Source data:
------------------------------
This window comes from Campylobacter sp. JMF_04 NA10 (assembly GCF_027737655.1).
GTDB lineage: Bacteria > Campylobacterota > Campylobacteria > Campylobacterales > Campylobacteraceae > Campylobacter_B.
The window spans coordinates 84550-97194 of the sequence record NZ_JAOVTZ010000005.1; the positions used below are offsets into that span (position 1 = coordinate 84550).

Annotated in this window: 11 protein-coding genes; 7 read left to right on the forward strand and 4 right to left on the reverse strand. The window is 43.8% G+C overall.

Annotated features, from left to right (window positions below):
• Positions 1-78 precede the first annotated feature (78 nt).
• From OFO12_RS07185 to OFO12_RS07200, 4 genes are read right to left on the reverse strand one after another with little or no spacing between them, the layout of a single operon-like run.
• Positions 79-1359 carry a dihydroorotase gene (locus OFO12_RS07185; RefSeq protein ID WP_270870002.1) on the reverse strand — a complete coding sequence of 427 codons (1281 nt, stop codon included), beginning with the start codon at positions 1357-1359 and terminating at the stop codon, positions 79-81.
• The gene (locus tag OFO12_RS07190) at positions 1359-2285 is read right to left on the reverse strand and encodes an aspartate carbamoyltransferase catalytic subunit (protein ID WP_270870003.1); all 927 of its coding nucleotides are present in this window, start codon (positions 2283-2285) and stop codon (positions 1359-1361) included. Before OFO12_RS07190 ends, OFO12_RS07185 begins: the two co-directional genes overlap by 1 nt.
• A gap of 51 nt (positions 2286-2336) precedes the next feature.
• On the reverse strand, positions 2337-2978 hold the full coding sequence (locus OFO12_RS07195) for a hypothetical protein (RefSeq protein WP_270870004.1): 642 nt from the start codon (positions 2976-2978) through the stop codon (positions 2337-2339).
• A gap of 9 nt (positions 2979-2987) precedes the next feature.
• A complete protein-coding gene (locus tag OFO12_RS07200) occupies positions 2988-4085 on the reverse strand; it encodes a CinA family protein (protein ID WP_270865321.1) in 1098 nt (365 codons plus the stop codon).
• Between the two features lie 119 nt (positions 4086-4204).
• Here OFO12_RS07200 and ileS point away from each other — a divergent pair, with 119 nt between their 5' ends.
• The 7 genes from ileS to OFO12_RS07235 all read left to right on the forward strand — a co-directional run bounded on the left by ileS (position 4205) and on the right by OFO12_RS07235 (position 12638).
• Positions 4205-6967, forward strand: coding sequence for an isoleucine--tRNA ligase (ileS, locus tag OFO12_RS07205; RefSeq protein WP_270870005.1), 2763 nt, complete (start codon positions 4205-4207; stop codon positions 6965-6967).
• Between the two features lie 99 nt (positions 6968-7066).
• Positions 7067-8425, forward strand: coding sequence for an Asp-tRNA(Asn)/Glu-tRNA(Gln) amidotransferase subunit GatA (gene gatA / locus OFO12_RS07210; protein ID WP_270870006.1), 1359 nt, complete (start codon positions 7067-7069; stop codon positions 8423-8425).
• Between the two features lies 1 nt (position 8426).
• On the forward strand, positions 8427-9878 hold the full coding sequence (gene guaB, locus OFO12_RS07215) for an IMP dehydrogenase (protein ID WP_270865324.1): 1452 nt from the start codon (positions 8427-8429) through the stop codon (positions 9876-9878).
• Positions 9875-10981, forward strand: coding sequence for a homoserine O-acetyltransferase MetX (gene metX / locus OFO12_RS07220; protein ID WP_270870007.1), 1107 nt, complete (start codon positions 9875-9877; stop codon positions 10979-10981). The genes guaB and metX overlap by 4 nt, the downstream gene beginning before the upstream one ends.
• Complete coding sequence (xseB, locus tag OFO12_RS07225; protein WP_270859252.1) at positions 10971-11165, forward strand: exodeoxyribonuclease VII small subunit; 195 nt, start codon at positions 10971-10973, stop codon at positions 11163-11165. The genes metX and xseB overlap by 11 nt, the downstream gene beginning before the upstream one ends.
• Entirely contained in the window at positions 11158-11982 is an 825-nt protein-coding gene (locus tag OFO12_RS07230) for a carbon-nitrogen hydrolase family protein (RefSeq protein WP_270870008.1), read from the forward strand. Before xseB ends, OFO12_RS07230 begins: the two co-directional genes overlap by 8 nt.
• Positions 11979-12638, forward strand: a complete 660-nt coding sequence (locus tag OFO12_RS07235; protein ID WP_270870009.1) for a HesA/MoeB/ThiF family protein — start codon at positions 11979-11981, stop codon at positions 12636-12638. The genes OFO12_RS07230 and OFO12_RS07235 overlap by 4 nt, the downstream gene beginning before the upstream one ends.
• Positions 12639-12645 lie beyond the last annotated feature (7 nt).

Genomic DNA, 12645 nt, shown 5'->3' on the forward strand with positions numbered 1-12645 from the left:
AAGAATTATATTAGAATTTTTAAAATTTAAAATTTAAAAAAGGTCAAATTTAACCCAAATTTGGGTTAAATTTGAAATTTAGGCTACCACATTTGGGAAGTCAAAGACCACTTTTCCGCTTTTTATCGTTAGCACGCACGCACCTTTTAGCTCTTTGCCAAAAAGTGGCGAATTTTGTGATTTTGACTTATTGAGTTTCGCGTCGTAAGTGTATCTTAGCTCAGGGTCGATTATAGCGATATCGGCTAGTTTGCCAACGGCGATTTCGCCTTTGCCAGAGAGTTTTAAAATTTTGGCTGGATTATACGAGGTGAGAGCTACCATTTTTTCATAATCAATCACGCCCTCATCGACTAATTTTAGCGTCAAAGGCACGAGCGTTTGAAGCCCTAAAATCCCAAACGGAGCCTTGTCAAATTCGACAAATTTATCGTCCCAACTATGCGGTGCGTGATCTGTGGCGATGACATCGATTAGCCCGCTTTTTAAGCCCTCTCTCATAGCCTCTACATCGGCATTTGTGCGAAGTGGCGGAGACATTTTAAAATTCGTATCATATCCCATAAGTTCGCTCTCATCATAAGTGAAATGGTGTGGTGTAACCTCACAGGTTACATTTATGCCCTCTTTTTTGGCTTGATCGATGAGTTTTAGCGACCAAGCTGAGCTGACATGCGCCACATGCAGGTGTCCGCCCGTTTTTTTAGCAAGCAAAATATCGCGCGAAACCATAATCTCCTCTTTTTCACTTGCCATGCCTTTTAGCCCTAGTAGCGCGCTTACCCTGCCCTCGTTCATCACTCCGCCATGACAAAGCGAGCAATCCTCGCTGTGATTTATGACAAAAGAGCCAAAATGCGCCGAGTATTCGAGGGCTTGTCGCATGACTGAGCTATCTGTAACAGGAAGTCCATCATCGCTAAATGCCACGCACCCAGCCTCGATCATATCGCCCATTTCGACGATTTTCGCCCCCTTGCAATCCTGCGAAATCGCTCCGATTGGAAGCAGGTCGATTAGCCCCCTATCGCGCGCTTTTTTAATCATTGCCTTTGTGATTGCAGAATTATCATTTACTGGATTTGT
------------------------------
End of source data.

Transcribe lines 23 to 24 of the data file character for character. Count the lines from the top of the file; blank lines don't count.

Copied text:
• Complete coding sequence (xseB, locus tag OFO12_RS07225; protein WP_270859252.1) at positions 10971-11165, forward strand: exodeoxyribonuclease VII small subunit; 195 nt, start codon at positions 10971-10973, stop codon at positions 11163-11165. The genes metX and xseB overlap by 11 nt, the downstream gene beginning before the upstream one ends.
• Entirely contained in the window at positions 11158-11982 is an 825-nt protein-coding gene (locus tag OFO12_RS07230) for a carbon-nitrogen hydrolase family protein (RefSeq protein WP_270870008.1), read from the forward strand. Before xseB ends, OFO12_RS07230 begins: the two co-directional genes overlap by 8 nt.